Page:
The University of Toledo College of Medicine and Life Science’s Medical Mission Hall of Fame will induct its 14th class of honorees Saturday, March 19.
Dr. Zulfiqar A. Bhutta, Dr. Oheneba Boachie-Adjei and Dr. Richard Sacra will be honored during the program in Collier Building Room 1000 on UT’s Health Science Campus beginning at 7 p.m.
In addition, Dr. Daniel M. Johnson, UT president emeritus, will receive the Lawrence V. Conway Distinguished Lifetime Service Award, and the UT College of Medicine and Life Sciences Alumni Community Award will be given to Dr. Pamela J. Oatis.When Dr. Zulfiqar A. Bhutta launched his career, neonatal pediatrics was barely a concept in his home country of Pakistan. Today, he is credited as a major force in putting the health of mothers and their babies on the development agenda not just in Pakistan, but around the world.
He is founding director of the Centre of Excellence in Women and Child Health at the Aga Khan University, with campuses in South-Central Asia, East Africa and the United Kingdom; the Robert Harding Chair in Global Child Health and Policy; co-director of SickKids Centre for Global Child Health; senior scientist at the Research Institute at the Hospital for Sick Children; and professor in the departments of Pediatrics, Nutritional Sciences and Public Health at the University of Toronto.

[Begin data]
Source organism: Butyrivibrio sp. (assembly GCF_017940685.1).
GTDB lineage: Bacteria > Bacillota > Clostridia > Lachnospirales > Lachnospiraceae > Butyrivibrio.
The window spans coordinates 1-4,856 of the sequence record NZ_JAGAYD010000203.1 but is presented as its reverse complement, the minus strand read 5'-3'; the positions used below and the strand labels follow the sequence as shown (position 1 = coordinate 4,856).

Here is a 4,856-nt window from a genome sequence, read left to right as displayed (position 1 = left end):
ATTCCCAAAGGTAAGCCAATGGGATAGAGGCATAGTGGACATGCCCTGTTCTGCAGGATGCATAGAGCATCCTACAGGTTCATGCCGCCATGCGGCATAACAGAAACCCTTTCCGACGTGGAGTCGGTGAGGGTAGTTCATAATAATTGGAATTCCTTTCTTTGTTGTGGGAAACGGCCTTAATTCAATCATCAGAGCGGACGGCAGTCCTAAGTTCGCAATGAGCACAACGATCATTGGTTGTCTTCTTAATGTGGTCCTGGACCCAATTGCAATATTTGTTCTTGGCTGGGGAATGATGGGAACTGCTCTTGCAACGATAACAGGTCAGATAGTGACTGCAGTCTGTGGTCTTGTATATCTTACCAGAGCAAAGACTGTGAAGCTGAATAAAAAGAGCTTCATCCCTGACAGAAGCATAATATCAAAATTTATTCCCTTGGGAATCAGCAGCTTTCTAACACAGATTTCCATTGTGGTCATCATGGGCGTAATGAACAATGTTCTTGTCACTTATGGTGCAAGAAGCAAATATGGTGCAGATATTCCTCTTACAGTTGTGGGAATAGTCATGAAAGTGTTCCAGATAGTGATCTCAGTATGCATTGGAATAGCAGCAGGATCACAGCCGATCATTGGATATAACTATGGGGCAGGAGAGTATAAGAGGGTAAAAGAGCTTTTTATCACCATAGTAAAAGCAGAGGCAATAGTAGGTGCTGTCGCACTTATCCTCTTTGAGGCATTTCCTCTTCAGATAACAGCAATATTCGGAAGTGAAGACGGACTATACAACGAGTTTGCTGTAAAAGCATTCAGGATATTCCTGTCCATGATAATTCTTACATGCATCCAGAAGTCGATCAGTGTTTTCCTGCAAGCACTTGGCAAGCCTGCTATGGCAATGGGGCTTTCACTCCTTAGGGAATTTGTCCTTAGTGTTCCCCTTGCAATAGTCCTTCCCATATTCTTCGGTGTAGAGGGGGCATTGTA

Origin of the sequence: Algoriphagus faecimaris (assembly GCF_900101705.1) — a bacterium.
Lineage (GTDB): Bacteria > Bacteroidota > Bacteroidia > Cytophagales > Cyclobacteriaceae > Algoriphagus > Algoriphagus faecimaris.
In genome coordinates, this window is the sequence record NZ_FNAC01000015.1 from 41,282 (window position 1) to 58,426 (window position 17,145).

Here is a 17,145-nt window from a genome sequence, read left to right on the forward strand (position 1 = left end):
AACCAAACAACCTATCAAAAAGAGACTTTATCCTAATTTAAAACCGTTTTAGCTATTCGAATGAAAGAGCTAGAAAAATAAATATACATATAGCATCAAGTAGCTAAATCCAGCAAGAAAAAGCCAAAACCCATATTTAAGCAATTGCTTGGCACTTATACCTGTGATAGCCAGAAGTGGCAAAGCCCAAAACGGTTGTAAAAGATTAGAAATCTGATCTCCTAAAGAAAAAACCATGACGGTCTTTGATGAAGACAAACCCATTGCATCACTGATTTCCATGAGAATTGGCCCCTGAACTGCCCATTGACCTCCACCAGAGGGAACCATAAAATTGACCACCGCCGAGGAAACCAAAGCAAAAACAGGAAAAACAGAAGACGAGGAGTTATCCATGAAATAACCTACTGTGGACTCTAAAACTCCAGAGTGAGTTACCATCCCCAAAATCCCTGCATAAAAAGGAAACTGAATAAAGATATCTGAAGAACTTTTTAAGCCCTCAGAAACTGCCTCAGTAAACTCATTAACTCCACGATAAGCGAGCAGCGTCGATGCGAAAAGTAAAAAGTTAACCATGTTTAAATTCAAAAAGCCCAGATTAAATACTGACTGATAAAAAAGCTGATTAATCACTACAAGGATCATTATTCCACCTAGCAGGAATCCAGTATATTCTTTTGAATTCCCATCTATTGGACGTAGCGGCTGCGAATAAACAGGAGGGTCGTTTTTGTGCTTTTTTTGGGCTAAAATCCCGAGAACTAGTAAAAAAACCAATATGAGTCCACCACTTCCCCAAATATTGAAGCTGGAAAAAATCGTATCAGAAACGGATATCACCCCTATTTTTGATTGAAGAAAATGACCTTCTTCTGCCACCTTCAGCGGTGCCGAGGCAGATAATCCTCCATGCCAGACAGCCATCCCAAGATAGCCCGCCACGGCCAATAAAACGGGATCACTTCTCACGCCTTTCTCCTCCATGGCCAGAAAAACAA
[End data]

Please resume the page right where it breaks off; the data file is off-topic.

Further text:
Bhutta’s research interests include newborn and child survival, maternal and child under-nutrition, and micronutrient deficiencies. He leads a large research group based in Pakistan with a special interest in research synthesis, scaling up evidence-based interventions in community settings and health system research. In Pakistan, he has been a driving force in improving maternal and child health through his efforts with the Lady Health Workers program and in advocating for changes to national and provincial health and nutrition policies.
He graduated from Khyber Medical College at the University of Peshawar in Pakistan in 1977, and received a PhD from the Karolinska Institute in Sweden.Dr. Oheneba Boachie-Adjei has dedicated his life to correcting incidents of pervasive spinal defects found among many of his African countrymen. As founder and president of the Foundation of Orthopedics and Complex Spine, he has helped provide orthopedic medical care to underserved populations in West Africa and other developing nations since 1998.